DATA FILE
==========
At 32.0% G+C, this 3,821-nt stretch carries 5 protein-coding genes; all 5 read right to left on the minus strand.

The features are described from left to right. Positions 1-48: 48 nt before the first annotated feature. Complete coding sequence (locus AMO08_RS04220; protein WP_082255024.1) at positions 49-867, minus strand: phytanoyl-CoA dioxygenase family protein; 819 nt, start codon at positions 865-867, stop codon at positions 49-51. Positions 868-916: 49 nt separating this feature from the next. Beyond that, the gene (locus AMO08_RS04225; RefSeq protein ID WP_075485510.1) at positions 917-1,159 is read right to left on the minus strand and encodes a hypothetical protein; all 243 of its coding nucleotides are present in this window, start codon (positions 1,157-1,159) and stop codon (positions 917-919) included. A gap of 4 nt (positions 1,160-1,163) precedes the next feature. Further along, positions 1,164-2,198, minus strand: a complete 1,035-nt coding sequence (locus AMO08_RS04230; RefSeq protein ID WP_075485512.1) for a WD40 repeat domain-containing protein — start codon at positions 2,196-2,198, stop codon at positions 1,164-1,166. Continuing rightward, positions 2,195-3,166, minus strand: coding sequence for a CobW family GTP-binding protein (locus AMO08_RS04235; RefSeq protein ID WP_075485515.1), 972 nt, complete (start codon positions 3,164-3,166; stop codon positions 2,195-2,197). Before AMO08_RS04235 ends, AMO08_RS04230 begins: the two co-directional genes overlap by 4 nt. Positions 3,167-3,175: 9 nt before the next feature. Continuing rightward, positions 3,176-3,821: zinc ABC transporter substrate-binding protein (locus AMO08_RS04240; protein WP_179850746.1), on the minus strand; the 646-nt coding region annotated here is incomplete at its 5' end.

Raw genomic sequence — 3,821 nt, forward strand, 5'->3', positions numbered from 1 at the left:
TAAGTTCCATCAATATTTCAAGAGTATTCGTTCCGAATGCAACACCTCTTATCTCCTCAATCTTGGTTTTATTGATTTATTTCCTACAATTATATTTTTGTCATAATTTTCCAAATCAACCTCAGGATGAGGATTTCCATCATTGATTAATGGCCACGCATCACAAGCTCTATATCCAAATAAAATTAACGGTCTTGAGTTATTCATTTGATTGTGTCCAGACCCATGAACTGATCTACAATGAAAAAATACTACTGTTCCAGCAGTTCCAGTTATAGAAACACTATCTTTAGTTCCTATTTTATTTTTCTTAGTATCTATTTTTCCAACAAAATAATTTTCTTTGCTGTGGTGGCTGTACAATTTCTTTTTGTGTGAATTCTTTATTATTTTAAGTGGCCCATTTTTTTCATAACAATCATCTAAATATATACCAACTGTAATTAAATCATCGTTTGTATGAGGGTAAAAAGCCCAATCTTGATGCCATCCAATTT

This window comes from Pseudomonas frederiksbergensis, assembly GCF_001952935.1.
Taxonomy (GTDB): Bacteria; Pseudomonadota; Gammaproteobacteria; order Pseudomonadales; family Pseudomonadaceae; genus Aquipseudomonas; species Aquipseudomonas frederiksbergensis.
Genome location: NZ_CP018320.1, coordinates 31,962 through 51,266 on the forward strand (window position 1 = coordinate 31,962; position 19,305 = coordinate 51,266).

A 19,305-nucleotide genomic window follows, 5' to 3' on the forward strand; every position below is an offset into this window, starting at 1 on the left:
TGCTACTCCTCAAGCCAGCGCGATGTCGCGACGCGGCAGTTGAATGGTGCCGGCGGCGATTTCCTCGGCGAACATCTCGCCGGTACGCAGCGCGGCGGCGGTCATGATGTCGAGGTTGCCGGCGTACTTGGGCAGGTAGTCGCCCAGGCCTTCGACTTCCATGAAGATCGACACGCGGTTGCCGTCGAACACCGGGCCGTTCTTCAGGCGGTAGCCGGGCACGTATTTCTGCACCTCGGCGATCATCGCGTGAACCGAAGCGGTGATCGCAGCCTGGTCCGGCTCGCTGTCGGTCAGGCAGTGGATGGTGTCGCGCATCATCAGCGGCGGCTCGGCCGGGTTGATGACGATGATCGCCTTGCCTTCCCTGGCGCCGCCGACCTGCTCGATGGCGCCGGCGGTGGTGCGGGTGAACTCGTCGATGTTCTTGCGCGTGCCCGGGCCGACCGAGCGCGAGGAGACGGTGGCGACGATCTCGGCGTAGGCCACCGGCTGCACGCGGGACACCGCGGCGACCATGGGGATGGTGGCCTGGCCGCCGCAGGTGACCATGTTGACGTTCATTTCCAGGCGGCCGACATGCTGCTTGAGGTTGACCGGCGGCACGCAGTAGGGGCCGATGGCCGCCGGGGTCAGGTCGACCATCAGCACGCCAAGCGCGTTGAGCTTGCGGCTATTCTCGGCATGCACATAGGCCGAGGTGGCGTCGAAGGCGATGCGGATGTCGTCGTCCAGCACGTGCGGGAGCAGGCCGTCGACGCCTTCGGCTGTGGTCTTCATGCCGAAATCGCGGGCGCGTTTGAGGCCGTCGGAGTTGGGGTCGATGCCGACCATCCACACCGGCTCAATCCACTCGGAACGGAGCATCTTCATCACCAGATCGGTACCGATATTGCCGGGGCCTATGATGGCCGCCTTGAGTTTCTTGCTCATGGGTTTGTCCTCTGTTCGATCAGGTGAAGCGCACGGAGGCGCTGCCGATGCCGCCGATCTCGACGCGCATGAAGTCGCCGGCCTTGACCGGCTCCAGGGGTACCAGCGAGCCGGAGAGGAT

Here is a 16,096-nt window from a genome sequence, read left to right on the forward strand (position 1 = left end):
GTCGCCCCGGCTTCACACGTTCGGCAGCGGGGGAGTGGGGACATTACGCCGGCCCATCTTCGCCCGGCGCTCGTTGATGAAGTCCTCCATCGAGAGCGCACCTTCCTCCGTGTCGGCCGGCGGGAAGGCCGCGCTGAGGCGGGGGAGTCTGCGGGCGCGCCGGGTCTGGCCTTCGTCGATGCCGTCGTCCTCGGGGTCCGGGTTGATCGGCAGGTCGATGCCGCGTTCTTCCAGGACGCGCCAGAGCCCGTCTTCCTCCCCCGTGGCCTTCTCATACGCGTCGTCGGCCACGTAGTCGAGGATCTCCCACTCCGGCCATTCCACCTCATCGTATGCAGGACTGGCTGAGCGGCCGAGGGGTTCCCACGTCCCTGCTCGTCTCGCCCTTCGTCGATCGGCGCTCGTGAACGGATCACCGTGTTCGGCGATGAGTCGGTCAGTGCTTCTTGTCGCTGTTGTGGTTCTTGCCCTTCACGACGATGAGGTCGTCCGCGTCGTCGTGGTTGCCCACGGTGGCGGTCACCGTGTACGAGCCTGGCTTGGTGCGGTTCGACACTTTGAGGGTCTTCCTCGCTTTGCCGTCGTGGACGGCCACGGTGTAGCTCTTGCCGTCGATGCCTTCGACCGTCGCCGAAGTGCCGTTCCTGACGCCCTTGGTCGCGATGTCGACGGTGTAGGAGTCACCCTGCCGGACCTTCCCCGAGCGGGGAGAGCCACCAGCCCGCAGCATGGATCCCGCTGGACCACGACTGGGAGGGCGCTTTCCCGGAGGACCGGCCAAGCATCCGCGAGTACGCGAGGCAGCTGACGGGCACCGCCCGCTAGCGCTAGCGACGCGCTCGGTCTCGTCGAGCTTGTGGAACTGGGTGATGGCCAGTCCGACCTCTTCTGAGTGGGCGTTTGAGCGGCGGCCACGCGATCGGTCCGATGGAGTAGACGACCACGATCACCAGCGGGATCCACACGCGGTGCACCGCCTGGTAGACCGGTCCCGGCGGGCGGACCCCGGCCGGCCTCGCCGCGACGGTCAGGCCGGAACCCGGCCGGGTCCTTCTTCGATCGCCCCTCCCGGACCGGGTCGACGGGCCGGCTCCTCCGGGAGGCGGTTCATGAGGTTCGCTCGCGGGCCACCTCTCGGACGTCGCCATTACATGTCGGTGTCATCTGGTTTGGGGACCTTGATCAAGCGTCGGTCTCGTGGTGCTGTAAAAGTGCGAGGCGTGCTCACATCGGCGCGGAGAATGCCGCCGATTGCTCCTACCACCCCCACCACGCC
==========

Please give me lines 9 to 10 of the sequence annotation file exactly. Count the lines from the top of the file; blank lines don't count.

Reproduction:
TGCTACTCCTCAAGCCAGCGCGATGTCGCGACGCGGCAGTTGAATGGTGCCGGCGGCGATTTCCTCGGCGAACATCTCGCCGGTACGCAGCGCGGCGGCGGTCATGATGTCGAGGTTGCCGGCGTACTTGGGCAGGTAGTCGCCCAGGCCTTCGACTTCCATGAAGATCGACACGCGGTTGCCGTCGAACACCGGGCCGTTCTTCAGGCGGTAGCCGGGCACGTATTTCTGCACCTCGGCGATCATCGCGTGAACCGAAGCGGTGATCGCAGCCTGGTCCGGCTCGCTGTCGGTCAGGCAGTGGATGGTGTCGCGCATCATCAGCGGCGGCTCGGCCGGGTTGATGACGATGATCGCCTTGCCTTCCCTGGCGCCGCCGACCTGCTCGATGGCGCCGGCGGTGGTGCGGGTGAACTCGTCGATGTTCTTGCGCGTGCCCGGGCCGACCGAGCGCGAGGAGACGGTGGCGACGATCTCGGCGTAGGCCACCGGCTGCACGCGGGACACCGCGGCGACCATGGGGATGGTGGCCTGGCCGCCGCAGGTGACCATGTTGACGTTCATTTCCAGGCGGCCGACATGCTGCTTGAGGTTGACCGGCGGCACGCAGTAGGGGCCGATGGCCGCCGGGGTCAGGTCGACCATCAGCACGCCAAGCGCGTTGAGCTTGCGGCTATTCTCGGCATGCACATAGGCCGAGGTGGCGTCGAAGGCGATGCGGATGTCGTCGTCCAGCACGTGCGGGAGCAGGCCGTCGACGCCTTCGGCTGTGGTCTTCATGCCGAAATCGCGGGCGCGTTTGAGGCCGTCGGAGTTGGGGTCGATGCCGACCATCCACACCGGCTCAATCCACTCGGAACGGAGCATCTTCATCACCAGATCGGTACCGATATTGCCGGGGCCTATGATGGCCGCCTTGAGTTTCTTGCTCATGGGTTTGTCCTCTGTTCGATCAGGTGAAGCGCACGGAGGCGCTGCCGATGCCGCCGATCTCGACGCGCATGAAGTCGCCGGCCTTGACCGGCTCCAGGGGTACCAGCGAGCCGGAGAGGAT

Here is a 16,096-nt window from a genome sequence, read left to right on the forward strand (position 1 = left end):